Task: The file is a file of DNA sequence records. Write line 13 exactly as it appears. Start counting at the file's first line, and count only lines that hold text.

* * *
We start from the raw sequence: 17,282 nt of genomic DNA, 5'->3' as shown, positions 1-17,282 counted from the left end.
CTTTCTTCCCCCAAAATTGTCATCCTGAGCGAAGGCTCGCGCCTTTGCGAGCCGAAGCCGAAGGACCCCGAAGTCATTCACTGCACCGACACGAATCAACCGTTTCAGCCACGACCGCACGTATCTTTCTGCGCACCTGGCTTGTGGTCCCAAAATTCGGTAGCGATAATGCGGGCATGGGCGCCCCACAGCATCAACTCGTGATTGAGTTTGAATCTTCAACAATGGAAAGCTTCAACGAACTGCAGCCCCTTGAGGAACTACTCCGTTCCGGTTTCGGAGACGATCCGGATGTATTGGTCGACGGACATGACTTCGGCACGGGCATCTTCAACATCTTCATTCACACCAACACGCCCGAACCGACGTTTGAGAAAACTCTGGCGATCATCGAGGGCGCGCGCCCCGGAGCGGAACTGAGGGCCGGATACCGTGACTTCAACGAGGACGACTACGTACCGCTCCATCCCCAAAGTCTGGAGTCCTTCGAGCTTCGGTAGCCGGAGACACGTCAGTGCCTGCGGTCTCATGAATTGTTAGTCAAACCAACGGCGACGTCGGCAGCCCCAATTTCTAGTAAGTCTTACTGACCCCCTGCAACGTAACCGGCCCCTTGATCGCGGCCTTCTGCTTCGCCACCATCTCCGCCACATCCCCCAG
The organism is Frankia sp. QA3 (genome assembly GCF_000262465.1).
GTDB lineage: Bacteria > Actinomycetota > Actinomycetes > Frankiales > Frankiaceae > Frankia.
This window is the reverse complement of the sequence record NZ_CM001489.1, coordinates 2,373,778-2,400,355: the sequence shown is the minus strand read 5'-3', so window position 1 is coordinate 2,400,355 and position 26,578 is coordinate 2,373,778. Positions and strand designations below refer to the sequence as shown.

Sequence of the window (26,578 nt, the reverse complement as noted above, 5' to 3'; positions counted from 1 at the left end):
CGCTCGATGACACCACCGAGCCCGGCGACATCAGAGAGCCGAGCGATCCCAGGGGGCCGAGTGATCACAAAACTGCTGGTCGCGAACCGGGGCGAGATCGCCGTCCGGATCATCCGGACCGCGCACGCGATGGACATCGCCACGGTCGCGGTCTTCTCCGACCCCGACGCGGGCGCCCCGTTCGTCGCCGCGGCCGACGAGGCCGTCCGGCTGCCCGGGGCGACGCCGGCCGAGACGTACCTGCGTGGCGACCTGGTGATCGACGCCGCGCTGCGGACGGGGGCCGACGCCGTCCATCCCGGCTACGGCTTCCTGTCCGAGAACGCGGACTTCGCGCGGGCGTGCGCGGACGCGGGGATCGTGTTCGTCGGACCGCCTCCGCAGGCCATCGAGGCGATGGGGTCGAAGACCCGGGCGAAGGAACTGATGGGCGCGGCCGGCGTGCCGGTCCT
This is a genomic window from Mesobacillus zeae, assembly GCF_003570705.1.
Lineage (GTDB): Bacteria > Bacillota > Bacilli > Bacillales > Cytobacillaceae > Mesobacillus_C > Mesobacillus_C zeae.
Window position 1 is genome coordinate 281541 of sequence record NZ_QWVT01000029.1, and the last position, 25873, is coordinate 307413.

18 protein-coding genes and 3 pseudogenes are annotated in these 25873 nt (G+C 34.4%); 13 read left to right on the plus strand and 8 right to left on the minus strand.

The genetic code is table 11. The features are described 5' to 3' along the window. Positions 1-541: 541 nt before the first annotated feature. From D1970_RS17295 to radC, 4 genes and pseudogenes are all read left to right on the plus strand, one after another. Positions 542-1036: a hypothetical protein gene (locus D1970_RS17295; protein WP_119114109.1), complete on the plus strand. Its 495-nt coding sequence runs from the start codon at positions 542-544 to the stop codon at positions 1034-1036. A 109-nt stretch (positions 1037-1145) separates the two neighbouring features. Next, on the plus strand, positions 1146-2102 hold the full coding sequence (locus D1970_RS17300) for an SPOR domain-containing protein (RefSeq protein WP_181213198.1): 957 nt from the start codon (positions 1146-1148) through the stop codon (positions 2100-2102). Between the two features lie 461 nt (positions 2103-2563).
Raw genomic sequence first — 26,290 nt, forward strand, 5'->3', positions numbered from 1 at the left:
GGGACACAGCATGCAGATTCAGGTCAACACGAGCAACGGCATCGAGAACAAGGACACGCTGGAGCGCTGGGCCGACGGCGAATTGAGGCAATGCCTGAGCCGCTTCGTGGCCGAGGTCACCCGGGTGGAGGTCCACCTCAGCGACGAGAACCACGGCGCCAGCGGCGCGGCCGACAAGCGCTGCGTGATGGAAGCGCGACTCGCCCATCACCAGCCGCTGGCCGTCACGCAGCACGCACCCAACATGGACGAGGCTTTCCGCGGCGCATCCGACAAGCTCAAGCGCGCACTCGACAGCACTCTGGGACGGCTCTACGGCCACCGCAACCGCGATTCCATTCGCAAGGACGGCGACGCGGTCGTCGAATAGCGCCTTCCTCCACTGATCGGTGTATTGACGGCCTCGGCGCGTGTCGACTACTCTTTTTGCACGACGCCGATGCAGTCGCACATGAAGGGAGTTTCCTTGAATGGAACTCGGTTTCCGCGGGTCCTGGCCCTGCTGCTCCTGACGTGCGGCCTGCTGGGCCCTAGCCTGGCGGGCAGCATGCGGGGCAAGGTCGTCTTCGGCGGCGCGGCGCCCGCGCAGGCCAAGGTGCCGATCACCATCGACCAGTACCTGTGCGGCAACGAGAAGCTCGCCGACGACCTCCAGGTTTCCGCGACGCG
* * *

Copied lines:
Raw genomic sequence first — 26,290 nt, forward strand, 5'->3', positions numbered from 1 at the left: